INTRODUCTION: Dental bleaching is a conservative method for the aesthetic restoration of stained teeth. However, whitening treatments are likely to cause adverse effects when not well planned and executed. OBJECTIVE: This study evaluated the influence of whitening gel on temperature rise in the pulp chamber, using the in-office photoactivated dental bleaching technique. MATERIAL AND METHOD: The root portion of an upper central human incisor was sectioned 3mm below the cemento-enamel junction. The root canal was enlarged to permit the insertion of the K-type thermocouple sensor (MT-401) into the pulp chamber, which was filled with thermal paste to facilitate the transfer of heat during bleaching. Three photosensitive whitening agents (35% hydrogen peroxide) were used: Whiteness HP (FGM), Whiteness HP Maxx (FGM) and Lase Peroxide Sensy (DMC). An LED photocuring light (Flash Lite - Discus Dental) was used to activate the whitening gels. Six bleaching cycles were performed on each group tested. The results were submitted to one-way ANOVA and LSD t-test (α<0.05). RESULT: The lowest mean temperature variation (ºC) was detected for Lase Peroxide Sensy (0.20), while the highest was recorded for Whiteness HP (1.50). CONCLUSION: The Whiteness HP and Whiteness HP Maxx whitening gels significantly affected the temperature rise in the pulp chamber during bleaching, and this variation was dependent on the type of whitening gel used.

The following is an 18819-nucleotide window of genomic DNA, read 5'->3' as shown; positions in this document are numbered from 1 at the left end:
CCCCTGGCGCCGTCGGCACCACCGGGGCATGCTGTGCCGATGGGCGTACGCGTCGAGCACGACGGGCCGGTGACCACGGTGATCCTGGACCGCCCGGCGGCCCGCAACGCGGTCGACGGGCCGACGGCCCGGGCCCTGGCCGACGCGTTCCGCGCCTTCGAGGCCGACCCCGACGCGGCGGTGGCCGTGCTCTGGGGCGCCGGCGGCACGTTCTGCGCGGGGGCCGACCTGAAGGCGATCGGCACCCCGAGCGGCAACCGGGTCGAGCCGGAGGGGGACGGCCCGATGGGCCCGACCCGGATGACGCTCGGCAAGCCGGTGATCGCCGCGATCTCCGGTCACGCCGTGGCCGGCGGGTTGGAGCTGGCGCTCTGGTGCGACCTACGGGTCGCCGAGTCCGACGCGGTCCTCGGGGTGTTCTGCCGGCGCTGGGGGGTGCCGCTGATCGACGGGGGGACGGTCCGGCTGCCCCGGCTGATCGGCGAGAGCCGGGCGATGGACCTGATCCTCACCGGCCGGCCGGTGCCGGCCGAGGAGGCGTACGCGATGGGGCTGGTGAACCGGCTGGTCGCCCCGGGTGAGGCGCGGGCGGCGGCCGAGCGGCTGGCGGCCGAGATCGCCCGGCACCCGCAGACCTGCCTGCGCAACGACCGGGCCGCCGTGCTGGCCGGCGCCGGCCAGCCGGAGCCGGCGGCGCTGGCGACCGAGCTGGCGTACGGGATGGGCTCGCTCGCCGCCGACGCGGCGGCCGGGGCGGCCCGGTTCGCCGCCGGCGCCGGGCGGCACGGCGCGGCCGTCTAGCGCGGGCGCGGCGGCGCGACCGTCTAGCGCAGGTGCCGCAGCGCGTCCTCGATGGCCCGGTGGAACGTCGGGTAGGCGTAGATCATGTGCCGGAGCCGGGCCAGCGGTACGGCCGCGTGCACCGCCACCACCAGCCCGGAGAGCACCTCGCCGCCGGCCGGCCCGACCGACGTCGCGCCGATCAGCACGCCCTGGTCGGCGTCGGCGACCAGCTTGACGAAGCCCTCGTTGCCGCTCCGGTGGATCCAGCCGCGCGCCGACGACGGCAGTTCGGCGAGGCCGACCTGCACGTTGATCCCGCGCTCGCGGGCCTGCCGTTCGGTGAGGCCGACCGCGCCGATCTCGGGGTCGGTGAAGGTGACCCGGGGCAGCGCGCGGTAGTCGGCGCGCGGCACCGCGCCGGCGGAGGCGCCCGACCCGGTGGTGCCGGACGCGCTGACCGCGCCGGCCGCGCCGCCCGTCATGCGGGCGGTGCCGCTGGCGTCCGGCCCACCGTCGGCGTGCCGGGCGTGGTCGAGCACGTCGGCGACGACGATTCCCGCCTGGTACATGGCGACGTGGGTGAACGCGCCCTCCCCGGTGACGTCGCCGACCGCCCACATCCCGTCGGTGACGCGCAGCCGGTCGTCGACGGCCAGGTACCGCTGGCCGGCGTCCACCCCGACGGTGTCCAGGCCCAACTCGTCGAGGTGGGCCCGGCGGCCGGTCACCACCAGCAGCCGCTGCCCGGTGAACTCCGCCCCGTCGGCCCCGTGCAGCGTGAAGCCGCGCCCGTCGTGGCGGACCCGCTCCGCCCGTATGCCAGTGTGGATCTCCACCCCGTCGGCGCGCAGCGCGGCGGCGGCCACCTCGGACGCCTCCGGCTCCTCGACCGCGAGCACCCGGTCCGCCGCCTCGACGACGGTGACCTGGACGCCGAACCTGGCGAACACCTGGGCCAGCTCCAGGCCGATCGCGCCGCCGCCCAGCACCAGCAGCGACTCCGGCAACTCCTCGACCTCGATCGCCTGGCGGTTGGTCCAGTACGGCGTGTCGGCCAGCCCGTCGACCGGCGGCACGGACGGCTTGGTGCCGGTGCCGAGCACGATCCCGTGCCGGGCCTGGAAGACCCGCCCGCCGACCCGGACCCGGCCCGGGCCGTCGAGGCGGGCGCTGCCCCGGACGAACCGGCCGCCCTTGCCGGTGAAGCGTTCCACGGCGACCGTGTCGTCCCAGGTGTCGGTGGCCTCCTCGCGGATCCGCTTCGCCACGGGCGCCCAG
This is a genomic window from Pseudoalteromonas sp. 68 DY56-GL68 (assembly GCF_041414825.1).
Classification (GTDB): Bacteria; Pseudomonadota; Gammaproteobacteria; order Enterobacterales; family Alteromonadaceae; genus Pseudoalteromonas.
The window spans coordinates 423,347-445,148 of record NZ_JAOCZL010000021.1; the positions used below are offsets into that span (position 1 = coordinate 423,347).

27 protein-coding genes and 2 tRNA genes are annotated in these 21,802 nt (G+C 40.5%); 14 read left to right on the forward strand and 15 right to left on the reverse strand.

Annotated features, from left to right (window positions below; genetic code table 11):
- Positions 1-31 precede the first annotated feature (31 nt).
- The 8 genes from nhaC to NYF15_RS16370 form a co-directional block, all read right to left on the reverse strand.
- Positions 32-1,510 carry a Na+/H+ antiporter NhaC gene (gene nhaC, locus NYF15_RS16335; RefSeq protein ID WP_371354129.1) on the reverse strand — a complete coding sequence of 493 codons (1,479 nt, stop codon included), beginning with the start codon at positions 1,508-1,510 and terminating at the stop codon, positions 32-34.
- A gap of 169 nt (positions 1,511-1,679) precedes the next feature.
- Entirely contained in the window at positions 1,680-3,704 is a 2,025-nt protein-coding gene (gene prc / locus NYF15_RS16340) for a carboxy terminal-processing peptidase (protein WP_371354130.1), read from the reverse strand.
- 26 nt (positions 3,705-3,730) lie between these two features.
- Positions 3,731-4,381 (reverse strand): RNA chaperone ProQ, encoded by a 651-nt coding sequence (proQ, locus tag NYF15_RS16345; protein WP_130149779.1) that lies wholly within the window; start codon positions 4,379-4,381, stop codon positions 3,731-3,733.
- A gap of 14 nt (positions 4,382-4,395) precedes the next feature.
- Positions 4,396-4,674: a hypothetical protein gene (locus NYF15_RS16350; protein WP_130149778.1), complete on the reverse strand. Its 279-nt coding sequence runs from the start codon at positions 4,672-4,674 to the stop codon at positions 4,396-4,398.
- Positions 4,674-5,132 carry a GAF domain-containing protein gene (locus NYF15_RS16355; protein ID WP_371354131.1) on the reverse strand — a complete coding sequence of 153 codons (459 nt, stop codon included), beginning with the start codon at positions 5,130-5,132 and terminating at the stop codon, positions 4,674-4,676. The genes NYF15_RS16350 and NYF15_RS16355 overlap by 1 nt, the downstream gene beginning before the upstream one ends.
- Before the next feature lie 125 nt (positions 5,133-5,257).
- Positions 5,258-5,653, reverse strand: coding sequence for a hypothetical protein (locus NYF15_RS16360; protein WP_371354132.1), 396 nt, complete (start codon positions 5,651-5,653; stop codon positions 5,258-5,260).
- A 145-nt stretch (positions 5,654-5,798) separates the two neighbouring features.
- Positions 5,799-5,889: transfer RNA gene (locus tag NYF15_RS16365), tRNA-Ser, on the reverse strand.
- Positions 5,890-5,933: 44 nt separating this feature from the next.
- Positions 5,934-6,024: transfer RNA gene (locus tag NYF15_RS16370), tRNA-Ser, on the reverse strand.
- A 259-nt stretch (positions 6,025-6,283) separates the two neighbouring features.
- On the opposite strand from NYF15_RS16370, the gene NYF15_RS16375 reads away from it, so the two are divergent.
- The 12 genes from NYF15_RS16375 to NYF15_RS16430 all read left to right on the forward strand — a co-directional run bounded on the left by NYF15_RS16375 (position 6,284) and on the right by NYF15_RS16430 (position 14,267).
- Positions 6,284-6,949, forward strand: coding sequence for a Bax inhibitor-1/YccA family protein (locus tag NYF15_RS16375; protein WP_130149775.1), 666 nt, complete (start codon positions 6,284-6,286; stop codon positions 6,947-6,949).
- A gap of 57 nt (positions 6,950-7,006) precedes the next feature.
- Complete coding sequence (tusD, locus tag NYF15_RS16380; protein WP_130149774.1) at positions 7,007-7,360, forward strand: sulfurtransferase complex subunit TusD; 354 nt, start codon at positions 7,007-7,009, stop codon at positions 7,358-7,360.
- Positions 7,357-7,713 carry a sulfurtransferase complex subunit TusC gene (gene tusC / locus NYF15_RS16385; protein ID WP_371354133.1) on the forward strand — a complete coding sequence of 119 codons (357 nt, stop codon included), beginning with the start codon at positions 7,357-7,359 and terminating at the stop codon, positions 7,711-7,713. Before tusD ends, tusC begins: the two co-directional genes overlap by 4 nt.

Dental bleaching; high temperature; pulp cavity